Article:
Progress is a funny concept. For instance, here are some things that have undoubtedly progressed in human history:
Nobody disagrees, right?
Here are some more things:
- 100m dash
- High Jump
Still with me, no doubt. It’s difficult to deny that the greatest sprinter in history is Usain Bolt (after all, we can see everyone’s times).
But what if I said that Aristotle would have been no more than a moderately successful professor at a decent college if he were alive today? Think of it this way: he was the smartest guy in a city-state of, what, 500,000 people (most of whom were slaves)? Let’s say this total civilization had about 1,000,000 people in it.
What if I said that no tennis player in history could compete with today’s players? Tennis, like swimming, is a tricky example because technology is difficult to disentangle from ability, but is it not safe to say that if sprinters are better, so should tennis players be?
I once ran into Jonathon Power at a party in Toronto and shamelessly geeked out for a few minutes. He said something interesting: each generation of athletes is demonstrably better than the preceding generation. That is to say that if Power jumped into a time machine to the 50s, he’d have absolutely crushed everyone he faced. He’s a pretty confident guy and literally said as much.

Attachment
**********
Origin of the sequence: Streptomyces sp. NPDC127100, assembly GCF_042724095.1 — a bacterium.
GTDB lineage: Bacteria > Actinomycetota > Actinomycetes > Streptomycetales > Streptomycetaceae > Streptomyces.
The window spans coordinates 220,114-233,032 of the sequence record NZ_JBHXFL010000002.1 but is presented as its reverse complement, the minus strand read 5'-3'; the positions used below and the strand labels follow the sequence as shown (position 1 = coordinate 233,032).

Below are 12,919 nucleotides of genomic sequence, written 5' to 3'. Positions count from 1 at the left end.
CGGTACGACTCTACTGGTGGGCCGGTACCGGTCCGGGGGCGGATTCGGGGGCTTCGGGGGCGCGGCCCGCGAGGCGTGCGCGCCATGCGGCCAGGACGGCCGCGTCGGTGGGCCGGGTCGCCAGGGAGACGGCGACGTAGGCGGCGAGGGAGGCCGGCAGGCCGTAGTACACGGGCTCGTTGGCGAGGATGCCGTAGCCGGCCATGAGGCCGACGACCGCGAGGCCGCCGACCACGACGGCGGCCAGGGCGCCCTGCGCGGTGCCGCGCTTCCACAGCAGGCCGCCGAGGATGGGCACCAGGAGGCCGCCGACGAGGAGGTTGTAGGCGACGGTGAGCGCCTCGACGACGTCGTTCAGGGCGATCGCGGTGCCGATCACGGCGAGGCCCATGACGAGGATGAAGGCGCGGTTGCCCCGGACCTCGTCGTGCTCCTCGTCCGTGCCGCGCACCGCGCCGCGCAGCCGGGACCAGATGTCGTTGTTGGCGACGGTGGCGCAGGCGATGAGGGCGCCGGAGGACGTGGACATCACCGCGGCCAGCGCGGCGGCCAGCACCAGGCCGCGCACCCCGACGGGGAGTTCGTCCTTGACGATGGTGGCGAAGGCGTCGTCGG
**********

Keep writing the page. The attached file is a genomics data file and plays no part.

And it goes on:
The corollary, of course, is that he’d himself get crushed by today’s best. He wasn’t about to admit that, though.
So progress exists in bodies of knowledge, which makes sense, and in sports, which is easily measured, but what about something creative like music?
I’d say it’s probably uncontroversial that musicians today are much better technically than in years past, but are writers more creative?
My head starts hurting pretty quickly when thinking about this. Tyler Cowen is persuaded by this:
It’s glaringly obvious that all the astounding, time-space rearranging developments in the dissemination, storing and accessing of audio data have not spawned a single new form of music.
Which is ballsy coming from a guy that loves classical music. If you judged by his tastes, you’d have to conclude that stagnation is impossible, there has never been any progress!
Surely musical relativism can be taken to an extreme and appreciation of music is an intensely personal affair. I’m reminded a bit of Adam Smith’s speculation on the sympathy of sentiments, where he said that the goal of much of human interaction is to come to a common feeling on some topic (it’s raining out: man, don’t we just hate the rain!? Yeah!!).
Music seems to me to be something that we have a feeling that we should agree on but often don’t.
Anyway, I’d argue that cultural output cannot be immune from progress and therefore older music would be in some fashion demonstrably worse than newer music.
Here’s the thought experiment: if you tossed Mozart into a time machine and played a Britney album for him, or whatever, would he be blown away?